New Free Discography Download
Data Compiled by George Blacker
Edited and Annotated by Allan Sutton
Key Contributors: David Giovannoni, Ryan Barna, William R. Bryant,
and Members of the Record Research Associates
The Boston Talking Machine Company, with its Phono-Cut records, was a classic case of “too early to market.” The venture was funded by several prominent Bostonians, and it employed many well-known recording-industry veterans, including Louis Valiquet, Loring Leeds, Charles Hibbard, and Fred Hager. Its artist roster, in addition to the usual New York freelancers, included members of the Boston Symphony and Boston Opera, many of them previously unrecorded.
Unfortunately, Boston Talking Machine chose the sapphire-ball vertical-cut format for its discs, emulating Pathé in France (which kept them from being targeted by Victor, but did not prevent a successful lawsuit by Columbia). But with Pathé’s U.S. introduction still several years away, virtually no market yet existed for such discs in the United States. A long-delayed launch of the discs, and lack of any significant marketing effort, also contributed to Phono-Cut’s quick demise.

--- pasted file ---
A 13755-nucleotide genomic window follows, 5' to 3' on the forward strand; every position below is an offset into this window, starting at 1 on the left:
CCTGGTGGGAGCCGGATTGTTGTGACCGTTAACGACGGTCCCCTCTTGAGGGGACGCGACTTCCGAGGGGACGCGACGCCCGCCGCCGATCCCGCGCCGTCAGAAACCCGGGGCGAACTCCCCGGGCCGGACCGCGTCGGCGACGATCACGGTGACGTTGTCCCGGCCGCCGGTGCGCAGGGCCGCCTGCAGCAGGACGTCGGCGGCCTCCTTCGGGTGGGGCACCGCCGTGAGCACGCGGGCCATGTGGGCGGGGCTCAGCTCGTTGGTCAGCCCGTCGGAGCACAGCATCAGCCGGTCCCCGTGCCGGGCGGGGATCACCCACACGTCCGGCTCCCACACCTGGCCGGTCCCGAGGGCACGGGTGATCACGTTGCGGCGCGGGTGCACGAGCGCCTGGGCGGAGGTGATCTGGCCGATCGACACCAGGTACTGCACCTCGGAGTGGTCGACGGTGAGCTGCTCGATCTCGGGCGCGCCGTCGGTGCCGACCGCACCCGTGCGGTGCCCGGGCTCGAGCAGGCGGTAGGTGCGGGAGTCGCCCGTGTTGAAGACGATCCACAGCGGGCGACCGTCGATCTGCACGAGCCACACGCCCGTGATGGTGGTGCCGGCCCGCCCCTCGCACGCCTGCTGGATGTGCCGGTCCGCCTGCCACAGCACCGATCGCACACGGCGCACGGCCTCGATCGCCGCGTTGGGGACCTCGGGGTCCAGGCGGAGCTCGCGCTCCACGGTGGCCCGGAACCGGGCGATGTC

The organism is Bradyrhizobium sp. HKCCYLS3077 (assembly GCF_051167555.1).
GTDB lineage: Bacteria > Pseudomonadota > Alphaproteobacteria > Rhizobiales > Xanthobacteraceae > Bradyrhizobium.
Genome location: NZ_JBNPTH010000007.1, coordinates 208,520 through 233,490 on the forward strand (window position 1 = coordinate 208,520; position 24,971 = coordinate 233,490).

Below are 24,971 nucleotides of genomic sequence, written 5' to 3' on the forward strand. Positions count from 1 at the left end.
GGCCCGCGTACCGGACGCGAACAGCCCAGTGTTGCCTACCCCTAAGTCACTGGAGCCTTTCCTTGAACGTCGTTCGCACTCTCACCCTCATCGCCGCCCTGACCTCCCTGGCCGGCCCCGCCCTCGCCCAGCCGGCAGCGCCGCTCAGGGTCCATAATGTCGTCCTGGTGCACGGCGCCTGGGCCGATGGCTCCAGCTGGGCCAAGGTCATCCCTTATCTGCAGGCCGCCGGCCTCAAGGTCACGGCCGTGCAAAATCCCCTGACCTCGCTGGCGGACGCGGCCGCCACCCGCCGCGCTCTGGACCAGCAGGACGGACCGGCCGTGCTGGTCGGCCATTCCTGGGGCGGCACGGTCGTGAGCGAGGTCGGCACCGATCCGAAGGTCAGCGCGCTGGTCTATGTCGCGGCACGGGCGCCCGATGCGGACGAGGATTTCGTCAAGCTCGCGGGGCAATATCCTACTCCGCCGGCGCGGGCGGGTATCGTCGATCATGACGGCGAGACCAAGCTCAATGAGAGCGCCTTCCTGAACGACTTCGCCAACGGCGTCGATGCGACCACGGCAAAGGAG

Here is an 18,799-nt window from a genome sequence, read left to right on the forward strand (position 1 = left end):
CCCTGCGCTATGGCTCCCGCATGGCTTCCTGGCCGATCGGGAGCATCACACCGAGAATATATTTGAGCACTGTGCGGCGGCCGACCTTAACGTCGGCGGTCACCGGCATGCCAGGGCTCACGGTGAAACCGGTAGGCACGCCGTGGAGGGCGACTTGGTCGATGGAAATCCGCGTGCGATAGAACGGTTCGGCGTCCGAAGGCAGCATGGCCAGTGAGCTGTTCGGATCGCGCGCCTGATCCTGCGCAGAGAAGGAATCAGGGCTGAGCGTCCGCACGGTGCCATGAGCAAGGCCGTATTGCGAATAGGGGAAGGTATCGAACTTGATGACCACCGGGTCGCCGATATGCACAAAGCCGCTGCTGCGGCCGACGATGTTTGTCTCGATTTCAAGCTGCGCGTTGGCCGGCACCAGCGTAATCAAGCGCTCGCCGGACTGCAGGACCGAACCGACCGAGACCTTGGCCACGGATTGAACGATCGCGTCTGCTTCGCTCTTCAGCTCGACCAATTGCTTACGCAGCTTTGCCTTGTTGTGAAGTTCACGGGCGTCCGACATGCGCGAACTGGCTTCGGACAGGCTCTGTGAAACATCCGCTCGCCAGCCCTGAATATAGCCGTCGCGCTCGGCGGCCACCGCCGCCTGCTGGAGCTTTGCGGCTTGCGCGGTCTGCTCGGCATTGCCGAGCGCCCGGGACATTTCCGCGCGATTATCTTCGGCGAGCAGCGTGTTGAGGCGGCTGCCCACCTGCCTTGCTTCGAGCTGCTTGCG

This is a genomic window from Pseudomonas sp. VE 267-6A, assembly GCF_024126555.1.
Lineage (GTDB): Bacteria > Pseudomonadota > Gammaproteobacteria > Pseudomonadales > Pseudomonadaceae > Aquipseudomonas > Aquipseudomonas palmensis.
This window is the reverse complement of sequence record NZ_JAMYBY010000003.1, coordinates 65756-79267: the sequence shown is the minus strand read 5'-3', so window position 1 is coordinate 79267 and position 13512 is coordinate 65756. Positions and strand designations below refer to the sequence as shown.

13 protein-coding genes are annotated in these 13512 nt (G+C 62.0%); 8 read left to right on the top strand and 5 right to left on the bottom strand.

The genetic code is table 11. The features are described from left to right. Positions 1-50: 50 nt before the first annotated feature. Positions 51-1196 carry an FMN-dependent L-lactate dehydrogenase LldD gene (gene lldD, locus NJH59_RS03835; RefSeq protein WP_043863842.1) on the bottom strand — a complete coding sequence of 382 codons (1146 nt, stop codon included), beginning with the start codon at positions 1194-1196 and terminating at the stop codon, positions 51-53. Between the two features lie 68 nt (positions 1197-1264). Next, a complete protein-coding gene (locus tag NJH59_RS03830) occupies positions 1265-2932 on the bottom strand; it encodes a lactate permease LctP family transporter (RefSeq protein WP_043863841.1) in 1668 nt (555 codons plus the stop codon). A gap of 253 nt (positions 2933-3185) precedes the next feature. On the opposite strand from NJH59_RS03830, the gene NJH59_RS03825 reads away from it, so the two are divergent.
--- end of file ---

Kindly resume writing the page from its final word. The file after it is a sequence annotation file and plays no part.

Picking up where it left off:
The discography is a preliminary effort, based upon first-hand observation of these now-elusive discs by some of the top workers in the field. The project was a particular passion of the late George Blacker, and we are proud to finally gives his work the attention is so richly deserves.
In addition to the discography, you’ll find a concise timeline covering Boston Talking Machine’s often-convoluted history; details of its involvement with the Little Wonder and Wondrola phonographs (unrelated to the later Little Wonder discs); and information on the Starr Piano Company’s acquisition of Phono-Cut’s masters.
As you’ll see, there are still untraced releases, and releases for which we have only partial data from the original catalogs. We welcome documented additions from our many followers — now approaching 5,100 around the world, and growing steadily. Just e-mail us at email@example.com, and include label scans or photos (no secondary-source data, please). Enjoy!